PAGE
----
The Gospel of the Feast tells of the delight of Elizabeth’s giving birth
As the feast of Christmas christianised the celebration of the winter solstice with the theme of the “unconquered sun”, so it would seem does the feast of the Birth of John the Baptist – six months earlier – christianise the summer solstice celebration from traditional religions. Celtic folklore associated the themes of fire and water with this feast. Patrick Duffy explains.
Emergence of the feast in the early 5th century
Three factors seem to have influenced the emergence of this feast in the early fifth century. The first is probably the emergence in the early fourth century of the feast of Christmas. The second is the verse of Luke gospel where the angel tells Mary at the annunciation that her “kinswoman Elizabeth already in her old age and considered barren is now in her sixth month, for nothing is impossible with God” (Lk 1:37). The third is that three authorities from the 5th and 6th centuries – St Augustine (354-430), the Martyrology of Jerome and the Calendar of Carthage – all emphasise that this feast celebrates John’s earthly birthday, and not (as was customary with martyrs) the day of their death, or their birthday into heaven (dies natalis). It is one of very few feasts left in the Roman Calendar that have a vigil liturgy.
St John’s fire; summer solstice in Irish folklore
There are many indications in Irish folklore that this feast, Féile Naomh Eoin, was until recently the occasion for a wide range of ritual practices and merrymaking beginning on the previous evening – St John’s Eve. This was Oíche an Tine Chnáimh, “bonfire night”, or Tine Féile Eoin, “St John’s fire”. A similar feast with similar summer solstice themes called the Ivan Kupala Day is celebrated in Poland, Russia, Lithuania, Belarus and Ukraine.
In Ireland the tradition was that all the people of the locality – from the smallest children to the oldest men and women – would gather around the fire which was prepared from weeds in the fields. As the sun set, an elder would light the fire with the traditional prayer: “In the honor of God and St. John, to the fruitfulness and profit of our planting and our work, in the the name of the Father and of the Son and of the Holy Spirit. Amen.”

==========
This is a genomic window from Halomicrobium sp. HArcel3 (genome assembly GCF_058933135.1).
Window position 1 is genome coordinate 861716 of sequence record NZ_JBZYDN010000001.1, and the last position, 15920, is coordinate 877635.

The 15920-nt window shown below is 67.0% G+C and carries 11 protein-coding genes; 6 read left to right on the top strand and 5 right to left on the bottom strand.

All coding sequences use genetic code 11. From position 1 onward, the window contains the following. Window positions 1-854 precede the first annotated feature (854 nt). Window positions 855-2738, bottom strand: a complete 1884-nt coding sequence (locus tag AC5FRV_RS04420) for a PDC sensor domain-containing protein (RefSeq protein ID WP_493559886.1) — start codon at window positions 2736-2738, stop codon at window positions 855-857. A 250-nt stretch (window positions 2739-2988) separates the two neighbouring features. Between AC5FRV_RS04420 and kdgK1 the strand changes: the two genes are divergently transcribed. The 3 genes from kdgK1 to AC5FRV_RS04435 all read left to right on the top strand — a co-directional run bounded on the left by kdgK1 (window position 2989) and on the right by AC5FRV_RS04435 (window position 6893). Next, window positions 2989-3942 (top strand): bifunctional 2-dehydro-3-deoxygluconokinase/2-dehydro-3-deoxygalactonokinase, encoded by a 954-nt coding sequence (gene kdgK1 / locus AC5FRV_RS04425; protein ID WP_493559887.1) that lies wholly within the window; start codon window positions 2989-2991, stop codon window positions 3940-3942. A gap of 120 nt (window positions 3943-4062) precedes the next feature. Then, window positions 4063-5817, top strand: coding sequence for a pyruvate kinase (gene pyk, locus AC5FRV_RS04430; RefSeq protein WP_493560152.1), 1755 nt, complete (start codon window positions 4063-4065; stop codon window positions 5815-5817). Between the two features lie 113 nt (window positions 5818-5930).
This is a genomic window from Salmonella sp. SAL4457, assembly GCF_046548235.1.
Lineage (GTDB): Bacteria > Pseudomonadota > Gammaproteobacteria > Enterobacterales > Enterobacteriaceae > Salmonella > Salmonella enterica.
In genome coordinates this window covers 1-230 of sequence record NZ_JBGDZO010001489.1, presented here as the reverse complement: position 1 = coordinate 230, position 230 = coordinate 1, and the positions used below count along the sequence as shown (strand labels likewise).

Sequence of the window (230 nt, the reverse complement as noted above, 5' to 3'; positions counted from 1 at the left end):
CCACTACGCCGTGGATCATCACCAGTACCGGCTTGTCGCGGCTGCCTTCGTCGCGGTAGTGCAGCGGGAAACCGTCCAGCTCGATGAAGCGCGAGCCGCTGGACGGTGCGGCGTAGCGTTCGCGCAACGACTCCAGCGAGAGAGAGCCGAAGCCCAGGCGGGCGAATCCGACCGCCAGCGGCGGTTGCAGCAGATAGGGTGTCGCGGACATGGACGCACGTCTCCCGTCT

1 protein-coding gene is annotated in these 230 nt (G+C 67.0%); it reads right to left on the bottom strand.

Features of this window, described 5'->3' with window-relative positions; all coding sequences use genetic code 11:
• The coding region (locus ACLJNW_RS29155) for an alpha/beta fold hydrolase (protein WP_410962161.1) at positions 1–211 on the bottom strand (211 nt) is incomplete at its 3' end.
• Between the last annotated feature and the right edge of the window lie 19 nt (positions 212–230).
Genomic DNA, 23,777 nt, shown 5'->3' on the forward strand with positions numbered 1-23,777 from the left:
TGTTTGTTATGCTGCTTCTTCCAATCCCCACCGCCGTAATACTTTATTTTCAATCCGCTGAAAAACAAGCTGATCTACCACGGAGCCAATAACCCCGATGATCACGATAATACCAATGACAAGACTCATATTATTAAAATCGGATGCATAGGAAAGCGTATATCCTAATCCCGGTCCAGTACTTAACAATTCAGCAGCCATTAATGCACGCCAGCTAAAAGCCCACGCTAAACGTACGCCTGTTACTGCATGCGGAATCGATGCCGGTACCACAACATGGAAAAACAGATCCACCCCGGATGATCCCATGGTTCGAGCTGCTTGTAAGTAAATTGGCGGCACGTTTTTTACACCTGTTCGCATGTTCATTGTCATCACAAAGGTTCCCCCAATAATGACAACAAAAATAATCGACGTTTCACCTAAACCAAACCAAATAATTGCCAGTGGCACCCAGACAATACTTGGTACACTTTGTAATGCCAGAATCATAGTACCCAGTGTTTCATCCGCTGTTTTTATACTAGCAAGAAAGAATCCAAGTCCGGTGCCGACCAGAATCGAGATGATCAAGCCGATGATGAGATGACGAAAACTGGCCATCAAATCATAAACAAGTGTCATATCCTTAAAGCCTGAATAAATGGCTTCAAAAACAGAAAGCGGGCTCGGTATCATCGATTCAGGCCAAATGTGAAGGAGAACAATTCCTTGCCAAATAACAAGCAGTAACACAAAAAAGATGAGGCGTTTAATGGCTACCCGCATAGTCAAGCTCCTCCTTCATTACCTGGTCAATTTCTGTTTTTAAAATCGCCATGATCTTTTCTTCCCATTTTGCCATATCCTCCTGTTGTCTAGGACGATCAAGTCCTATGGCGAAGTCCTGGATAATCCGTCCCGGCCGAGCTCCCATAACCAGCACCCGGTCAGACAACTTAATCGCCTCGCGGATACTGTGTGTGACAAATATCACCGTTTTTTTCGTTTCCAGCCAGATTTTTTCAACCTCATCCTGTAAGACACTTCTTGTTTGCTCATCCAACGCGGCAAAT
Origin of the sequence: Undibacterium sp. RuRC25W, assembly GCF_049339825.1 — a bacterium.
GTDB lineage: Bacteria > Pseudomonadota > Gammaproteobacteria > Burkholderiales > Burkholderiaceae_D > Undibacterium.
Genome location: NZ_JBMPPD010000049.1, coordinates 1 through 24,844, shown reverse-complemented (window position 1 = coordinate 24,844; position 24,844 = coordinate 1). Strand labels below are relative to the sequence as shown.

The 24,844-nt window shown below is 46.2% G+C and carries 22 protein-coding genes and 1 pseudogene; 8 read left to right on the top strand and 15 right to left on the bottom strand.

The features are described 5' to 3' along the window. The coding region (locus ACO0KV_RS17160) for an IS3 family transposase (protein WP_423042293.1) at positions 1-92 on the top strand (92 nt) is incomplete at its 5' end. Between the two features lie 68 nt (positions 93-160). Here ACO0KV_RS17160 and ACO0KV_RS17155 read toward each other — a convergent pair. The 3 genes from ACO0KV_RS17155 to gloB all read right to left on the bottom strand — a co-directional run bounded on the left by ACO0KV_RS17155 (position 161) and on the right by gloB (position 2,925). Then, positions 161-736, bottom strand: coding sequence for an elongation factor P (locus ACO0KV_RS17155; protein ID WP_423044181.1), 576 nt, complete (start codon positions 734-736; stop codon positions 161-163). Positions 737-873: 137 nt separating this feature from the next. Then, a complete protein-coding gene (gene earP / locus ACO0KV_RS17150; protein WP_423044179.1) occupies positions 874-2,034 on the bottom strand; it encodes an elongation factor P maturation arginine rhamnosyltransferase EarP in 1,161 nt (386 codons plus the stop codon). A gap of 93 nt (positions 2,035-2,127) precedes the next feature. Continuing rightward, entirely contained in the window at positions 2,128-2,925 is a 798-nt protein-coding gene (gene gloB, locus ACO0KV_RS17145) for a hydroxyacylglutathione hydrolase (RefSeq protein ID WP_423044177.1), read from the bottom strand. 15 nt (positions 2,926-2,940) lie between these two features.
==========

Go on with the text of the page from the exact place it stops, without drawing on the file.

People would throw more weeds into the fire to ensure they would not grow in the fields, and ashes from the fire would be scattered on crops the following day to ensure fertility. Women prayed for good weather and God’s blessing on the crops of the fields. Neglect in this respect might lead to a bad harvest or poor fishing. Later there would be music and dancing.
Jumping through the flames
When the musicians struck up, young men asked their partners to dance. In-between sets, songs were sung, stories told, and soloists – musician or dancer – demonstrated their talents.
When the fire would be well ablaze, people would leap through the flames for luck in a new venture, for marriage, when trying for a baby, for good health and for self-purification. In many places, a young woman and man would join hands and jump together. Often, this was nothing more than a mere flirtation, but onlookers surmised at intentions of marriage between the couple. Some would hazard a prediction on the outcome of such a union by the way the flames flickered as they jumped!
Rationalisation and additional customs
People rationalised the fire ritual by claiming St John the Baptist was burnt alive, but in fact the Gospels tell us that King Herod had him beheaded.
Another custom at this time was to gather the herb known as St John’s wort (Hypericum perforatum) used for a wide range of medicinal purposes and popular today for the relief of depresion and stress-related illnesses.
There were also many holy wells dedicated to St John around the country at which pilgrimages and “patterns” would be held on his feast day and which were believed to bring cures. Swimming in rivers and the sea began around this time.
Readings at Mass
The Gospel reading of the Vigil Mass records the angel’s appearance to Zechariah to foretell John’s extraordinary birth, Zechariah’s unbelief and being struck dumb (Lk 1:5-17). The Gospel of the Feast tells of the delight of Elizabeth’s giving birth, the child’s circumcision and Zechariah’s amazing recovery of speech when he confirmed by writing on tablets: “his name is John” (Lk 1:57-66. 80).